Double Trouble: South Texas twins a dynamic duo against the enemy

Double Trouble: South Texas twins a dynamic duo against the enemy

Double Trouble: South Texas twins a dynamic duo against the enemy


by Jeff Anastasio / KENS 5

When Clint Bownds picked his boots up off Texas soil and stepped onto the train to Florida, he couldn't have known how long it would be before he ever saw San Antonio again.

It was January 1942, and the long road to boot camp was just the beginning of an unknown journey with little in the way of home comforts.

"We were told when we left home to just have the clothes on your back"  Bownds laughs. "We wore the same clothes for three weeks."

But when Clint Bownds bravely set sail into World War II via the United States Coast Guard, he did bring something from home that the other guys didn't have: a twin brother.

"That's us,"  recalls Bownds, sitting at a table filled with old albums. He points to a faded black and white photo.

"We got into a lot of trouble and stuff."

A week after hearing about Japan's surprise attack on U.S. soil, Clint and twin brother Clifton Bownds, both Burbank High School graduates and members of the National Guard of Texas, signed up for the Coast Guard.

As he tells it, the brothers went down in history as the first twins to join the military service after Pearl Harbor.

"We didn't want to sleep in mud holes anymore in the infantry"  Bownds remembers.  "It was that simple."

Floating the waters on board a Coast Guard vessel was dangerous enough, like the time two enemy planes pierced through the sky, threatening a hospital ship.

“They came (flying) in, and I was the only one who picked it up,” Bownds says. “All of the sudden, I just turned my gun around and fired. They never got to the hospital ship.”

There was the time a mast broke and crashed down during a violent storm, striking Bownds and nearly killing him.

There was the surreal moment when a massive pontoon separated, crippling the ship he was on, leaving them alone and vulnerable to Japanese attack for days.

Then, there was the Okinawa invasion.


But there were some lighthearted moments, too. 

One day, the two twins were completing a drill when they were ordered back to the barracks. 

"They got us in there and they brought in a birthday cake that my sister and mother had sent us," Bownds says.  "You know what it's like when you have 90 guys in a barrack and you get a birthday cake? We had to have two of the biggest guys to keep the others away from us."

For most of the chaos of war, however, Clint was separated from his twin.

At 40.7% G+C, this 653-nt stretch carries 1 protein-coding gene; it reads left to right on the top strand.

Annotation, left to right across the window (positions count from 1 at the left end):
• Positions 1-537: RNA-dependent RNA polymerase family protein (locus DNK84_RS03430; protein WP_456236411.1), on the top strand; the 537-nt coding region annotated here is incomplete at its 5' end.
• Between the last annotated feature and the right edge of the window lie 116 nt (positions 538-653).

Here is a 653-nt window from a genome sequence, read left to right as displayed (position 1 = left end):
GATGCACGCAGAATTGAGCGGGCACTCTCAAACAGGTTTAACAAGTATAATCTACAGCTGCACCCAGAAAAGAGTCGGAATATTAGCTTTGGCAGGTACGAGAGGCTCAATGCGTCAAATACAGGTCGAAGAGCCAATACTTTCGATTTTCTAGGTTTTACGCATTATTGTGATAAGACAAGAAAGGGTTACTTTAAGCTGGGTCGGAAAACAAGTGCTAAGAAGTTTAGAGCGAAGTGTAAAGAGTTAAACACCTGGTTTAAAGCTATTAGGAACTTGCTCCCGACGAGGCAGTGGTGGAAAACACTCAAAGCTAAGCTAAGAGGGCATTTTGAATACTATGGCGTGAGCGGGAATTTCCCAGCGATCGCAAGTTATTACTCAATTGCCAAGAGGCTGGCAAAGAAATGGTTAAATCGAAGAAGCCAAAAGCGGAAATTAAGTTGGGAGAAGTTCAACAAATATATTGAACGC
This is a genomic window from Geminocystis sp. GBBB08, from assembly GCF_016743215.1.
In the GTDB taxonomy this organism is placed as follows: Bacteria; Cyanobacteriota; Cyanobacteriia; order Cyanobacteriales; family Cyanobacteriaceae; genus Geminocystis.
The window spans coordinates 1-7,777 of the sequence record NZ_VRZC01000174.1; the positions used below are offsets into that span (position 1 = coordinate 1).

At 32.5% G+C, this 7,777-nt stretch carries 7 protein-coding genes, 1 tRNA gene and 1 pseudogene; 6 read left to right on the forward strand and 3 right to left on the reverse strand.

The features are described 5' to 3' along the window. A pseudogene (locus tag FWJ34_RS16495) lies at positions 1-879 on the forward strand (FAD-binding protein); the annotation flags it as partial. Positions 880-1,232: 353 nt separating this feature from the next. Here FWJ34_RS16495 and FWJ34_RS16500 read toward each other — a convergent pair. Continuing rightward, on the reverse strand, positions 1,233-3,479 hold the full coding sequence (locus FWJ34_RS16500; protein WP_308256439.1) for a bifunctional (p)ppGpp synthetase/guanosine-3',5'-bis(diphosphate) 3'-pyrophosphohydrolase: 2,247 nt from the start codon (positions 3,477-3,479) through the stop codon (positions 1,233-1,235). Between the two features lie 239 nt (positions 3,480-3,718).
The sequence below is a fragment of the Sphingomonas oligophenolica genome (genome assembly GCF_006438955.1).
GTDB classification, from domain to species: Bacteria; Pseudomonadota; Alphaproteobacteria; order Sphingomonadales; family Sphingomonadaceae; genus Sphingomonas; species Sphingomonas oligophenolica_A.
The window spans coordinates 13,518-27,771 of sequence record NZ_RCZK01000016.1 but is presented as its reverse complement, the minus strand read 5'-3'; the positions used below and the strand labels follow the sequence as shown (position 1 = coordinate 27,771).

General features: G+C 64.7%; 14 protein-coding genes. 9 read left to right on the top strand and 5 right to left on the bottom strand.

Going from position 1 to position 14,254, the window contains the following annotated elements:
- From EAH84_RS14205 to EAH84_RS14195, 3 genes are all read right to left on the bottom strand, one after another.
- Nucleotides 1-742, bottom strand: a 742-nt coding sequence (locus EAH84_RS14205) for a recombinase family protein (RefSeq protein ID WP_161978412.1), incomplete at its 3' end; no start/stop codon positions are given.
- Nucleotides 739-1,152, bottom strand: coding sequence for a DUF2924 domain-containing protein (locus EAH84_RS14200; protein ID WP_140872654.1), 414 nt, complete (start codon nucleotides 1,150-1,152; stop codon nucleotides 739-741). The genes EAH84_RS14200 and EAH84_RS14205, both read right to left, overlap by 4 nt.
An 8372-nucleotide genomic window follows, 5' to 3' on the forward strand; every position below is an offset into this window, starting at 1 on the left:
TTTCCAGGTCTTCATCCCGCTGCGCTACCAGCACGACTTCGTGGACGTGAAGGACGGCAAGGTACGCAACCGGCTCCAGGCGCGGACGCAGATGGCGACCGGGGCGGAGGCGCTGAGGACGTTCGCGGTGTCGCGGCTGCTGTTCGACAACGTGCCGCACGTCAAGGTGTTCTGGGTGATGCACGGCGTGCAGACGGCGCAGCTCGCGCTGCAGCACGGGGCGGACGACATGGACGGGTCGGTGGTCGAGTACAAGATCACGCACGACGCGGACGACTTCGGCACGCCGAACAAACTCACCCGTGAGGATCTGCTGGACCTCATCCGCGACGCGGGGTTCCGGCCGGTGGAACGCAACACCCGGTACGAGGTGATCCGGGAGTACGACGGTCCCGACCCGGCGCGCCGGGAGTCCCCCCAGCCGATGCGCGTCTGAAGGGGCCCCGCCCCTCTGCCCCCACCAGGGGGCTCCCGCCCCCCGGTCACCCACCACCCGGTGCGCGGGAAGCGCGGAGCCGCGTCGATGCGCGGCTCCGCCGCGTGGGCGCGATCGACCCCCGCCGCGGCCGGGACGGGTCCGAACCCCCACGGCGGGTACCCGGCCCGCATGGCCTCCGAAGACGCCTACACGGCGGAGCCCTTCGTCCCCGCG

And as for the agony of not knowing if the other was OK: "All you really had time to do was worry about yourself," Clint admits.

Ultimately, the Bownds boys would make it out of World War II.


After witnessing the massive ticker tape celebration in New York’s Times Square, celebrating the end of the war, Clint was discharged from the military in California and hitchhiked his way back across the country to Texas. 

And as more celebrations swept the country that year, one might expect a ceremonious welcome home, but when Bownds arrived back in San Antonio, the reception was anything but warm.

“I walked into the house and my mother came out of the kitchen,” Bownds remembers. “She looked at me and said, 'Oh, it’s you.' And went back into the kitchen.” 

The greeting from dad wasn’t much better.

It would take a green-eyed angel by the name of Faye to offer the warmth that had been missing.

“She called and welcomed me home and it just happened,” Bownds smiles. "It sure wasn’t the clothes I wore. I had dungaree pants and a black shirt. I didn’t offer very much.”

After only three months of courting, Clint popped the big question that began a romance lasting more than 63 years.  


Over the decades building a life together, there were three daughters, 8 grandchildren and 12 great grandkids. There was a 50th wedding anniversary celebration and there were many more birthday celebrations with his twin brother Clifton who passed away several years ago.

And now, as yet another milestone approaches, his 90th birthday, Bownds admits he’s doing pretty well these days.

“For a person who's had three prostate surgeries, five heart surgeries and four hernia surgeries, that is,” Bownds grins.

Sitting at a table sprawled with large photo albums chronicling a long life filled with extraordinary experiences -- the first in his family to graduate from high school, spotting and shooting down a Kamikaze pilot in the Pacific, proudly boasting four great-great grandchildren -- is there anything left undone?

“Yeah, get rich!” Bownds laughs. Upon a little more questioning he finally 'fesses up: “I always wanted to touch a glacier.”

Don't count him out. 

At 89 years young,  Mr. Bownds may move a little more slowly, but that bright gleam in his blue eyes shows no sign of fading soon.